A study spearheaded by Stanford researchers indicates that at least 1 in 5 hospitalized COVID-19 patients develops new antibodies that attack their own tissue within a week of admission.
September 14, 2021 - By Bruce Goldman
Hospitalized COVID-19 patients are substantially more likely to harbor autoantibodies — antibodies directed at their own tissues or at substances their immune cells secrete into the blood — than people without COVID-19, according to a new study.
Autoantibodies can be early harbingers of full-blown autoimmune disease.
“If you get sick enough from COVID-19 to end up in the hospital, you may not be out of the woods even after you recover,” said PJ Utz, MD, professor of immunology and rheumatology at Stanford Medicine.
Utz shares senior authorship of the study, which was published Sept. 14 in Nature Communications, with Chrysanthi Skevaki, MD, PhD, instructor of virology and laboratory medicine at Philipps University Marburg in Germany, and Eline Luning Prak, MD, PhD, professor of pathology and laboratory medicine at the University of Pennsylvania. The study’s lead authors are Sarah Chang, a former technician in Utz’s lab; recent Stanford undergraduate Allen Feng, now a technician in the Utz lab; and senior research investigator Wenshao Meng, PhD, and postdoctoral scholar Sokratis Apostolidis, MD, both at the University of Pennsylvania.
The scientists looked for autoantibodies in blood samples drawn during March and April of 2020 from 147 COVID-19 patients at the three university-affiliated hospitals and from a cohort of 48 patients at Kaiser Permanente in California. Blood samples drawn from other donors prior to the COVID-19 pandemic were used as controls.
The researchers identified and measured levels of antibodies targeting the virus; autoantibodies; and antibodies directed against cytokines, proteins that immune cells secrete to communicate with one another and coordinate their overall strategy.
Upward of 60% of all hospitalized COVID-19 patients, compared with about 15% of healthy controls, carried anti-cytokine antibodies, the scientists found. This could be the result of immune-system overdrive triggered by a virulent, lingering infection. In the fog of war, the abundance of cytokines may trip off the erroneous production of antibodies targeting them, Utz said.
If any of these antibodies block a cytokine’s ability to bind to its appropriate receptor, the intended recipient immune cell may not get activated. That, in turn, might buy the virus more time to replicate and lead to a much worse outcome.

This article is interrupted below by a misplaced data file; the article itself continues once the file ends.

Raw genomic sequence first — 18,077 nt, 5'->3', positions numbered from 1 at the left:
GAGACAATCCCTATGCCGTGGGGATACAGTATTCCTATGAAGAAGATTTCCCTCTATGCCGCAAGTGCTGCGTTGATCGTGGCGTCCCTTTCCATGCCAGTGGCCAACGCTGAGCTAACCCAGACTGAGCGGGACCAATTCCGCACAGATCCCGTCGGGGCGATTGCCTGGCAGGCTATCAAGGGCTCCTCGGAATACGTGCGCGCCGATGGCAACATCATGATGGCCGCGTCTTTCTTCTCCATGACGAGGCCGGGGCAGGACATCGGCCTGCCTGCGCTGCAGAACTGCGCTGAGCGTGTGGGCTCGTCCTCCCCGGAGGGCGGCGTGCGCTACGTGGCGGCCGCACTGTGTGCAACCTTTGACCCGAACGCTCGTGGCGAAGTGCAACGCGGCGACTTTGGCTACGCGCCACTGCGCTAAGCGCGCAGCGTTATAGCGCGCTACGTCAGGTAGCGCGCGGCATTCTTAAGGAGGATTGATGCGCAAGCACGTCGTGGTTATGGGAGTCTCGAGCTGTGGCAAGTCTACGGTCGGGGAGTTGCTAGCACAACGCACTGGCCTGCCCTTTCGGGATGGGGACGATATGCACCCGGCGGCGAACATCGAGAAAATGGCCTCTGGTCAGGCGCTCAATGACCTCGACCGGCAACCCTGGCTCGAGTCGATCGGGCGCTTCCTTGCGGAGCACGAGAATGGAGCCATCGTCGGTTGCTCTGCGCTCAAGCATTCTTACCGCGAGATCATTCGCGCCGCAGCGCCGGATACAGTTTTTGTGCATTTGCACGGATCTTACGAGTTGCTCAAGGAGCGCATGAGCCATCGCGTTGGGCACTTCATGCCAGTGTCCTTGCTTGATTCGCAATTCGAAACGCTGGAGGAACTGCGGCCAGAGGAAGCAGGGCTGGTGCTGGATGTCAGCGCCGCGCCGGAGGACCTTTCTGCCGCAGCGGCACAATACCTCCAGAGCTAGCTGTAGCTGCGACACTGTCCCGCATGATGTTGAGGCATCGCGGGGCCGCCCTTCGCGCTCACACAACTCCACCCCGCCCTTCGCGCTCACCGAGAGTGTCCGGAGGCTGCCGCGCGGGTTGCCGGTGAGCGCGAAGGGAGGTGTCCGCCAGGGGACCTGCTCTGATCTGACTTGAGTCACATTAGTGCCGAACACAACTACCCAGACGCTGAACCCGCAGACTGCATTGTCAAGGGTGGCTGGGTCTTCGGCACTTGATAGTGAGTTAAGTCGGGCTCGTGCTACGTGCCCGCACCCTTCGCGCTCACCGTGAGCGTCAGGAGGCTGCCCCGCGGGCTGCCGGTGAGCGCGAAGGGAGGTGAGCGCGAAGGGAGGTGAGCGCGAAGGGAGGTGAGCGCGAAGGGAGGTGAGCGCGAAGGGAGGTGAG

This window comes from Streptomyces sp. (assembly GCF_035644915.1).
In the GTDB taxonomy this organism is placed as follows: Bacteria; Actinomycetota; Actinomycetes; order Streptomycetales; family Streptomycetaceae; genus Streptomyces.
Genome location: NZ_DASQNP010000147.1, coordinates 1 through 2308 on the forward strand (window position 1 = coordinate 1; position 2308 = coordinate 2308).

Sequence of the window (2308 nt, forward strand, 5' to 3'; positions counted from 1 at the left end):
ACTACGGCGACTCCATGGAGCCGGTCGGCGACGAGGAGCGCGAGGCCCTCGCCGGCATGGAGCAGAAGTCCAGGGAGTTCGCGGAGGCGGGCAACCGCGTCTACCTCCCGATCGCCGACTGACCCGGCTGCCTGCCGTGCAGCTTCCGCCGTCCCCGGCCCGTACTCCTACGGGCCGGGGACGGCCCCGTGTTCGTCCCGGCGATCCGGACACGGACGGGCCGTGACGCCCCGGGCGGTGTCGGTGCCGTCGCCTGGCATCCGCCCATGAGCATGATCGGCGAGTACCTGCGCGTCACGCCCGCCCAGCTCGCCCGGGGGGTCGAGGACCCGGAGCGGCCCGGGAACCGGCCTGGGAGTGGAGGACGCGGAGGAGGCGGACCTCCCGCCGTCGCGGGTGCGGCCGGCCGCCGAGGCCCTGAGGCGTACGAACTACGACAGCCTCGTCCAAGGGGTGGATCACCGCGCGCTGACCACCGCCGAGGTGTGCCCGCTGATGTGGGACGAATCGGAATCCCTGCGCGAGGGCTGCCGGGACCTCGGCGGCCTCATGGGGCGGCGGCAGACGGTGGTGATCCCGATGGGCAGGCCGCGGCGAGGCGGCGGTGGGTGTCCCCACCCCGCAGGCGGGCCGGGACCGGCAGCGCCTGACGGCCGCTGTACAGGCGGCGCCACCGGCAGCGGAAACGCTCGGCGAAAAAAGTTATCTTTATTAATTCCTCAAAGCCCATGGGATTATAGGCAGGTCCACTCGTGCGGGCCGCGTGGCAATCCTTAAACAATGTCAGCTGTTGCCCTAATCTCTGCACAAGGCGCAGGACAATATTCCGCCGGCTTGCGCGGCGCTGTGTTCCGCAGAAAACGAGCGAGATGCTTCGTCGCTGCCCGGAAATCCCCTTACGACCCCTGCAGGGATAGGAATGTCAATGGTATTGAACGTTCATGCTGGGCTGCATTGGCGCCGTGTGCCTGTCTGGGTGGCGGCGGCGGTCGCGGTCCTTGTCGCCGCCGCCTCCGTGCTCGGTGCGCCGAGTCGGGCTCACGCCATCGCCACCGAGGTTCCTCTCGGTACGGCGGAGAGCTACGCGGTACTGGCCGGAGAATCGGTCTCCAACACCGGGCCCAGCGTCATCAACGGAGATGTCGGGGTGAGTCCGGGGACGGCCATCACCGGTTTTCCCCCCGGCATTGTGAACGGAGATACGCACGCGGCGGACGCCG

Tracking down autoantibodies
For about 50 patients, blood samples drawn on different days, including the day they were first admitted, were available. This enabled the researchers to track the development of the autoantibodies.
“Within a week after checking in at the hospital, about 20% of these patients had developed new antibodies to their own tissues that weren’t there the day they were admitted,” Utz said. “In many cases, these autoantibody levels were similar to what you’d see in a diagnosed autoimmune disease.”
In some cases, the presence of those newly detected autoantibodies may reflect an increase, driven by the immune response, of antibodies that had been flying under the radar at low levels, Utz said. It could be that inflammatory shock to the systems of patients with severe COVID-19 caused a jump in previously undetectable, and perhaps harmless, levels of autoantibodies these individuals may have been carrying prior to infection.
In other cases, autoantibody generation could result from exposure to viral materials that resemble our own proteins, Utz said.
“It’s possible that, in the course of a poorly controlled SARS-CoV-2 infection — in which the virus hangs around for too long while an intensifying immune response continues to break viral particles into pieces — the immune system sees bits and pieces of the virus that it hadn’t previously seen,” he said. “If any of these viral pieces too closely resemble one of our own proteins, this could trigger autoantibody production.”
The finding bolsters the argument for vaccination, he added. Vaccines for COVID-19 contain only a single protein — SARS-CoV-2’s so-called spike protein — or the genetic instructions for producing it. With vaccination, the immune system is never exposed to — and potentially confused by — the numerous other novel viral proteins generated during infection.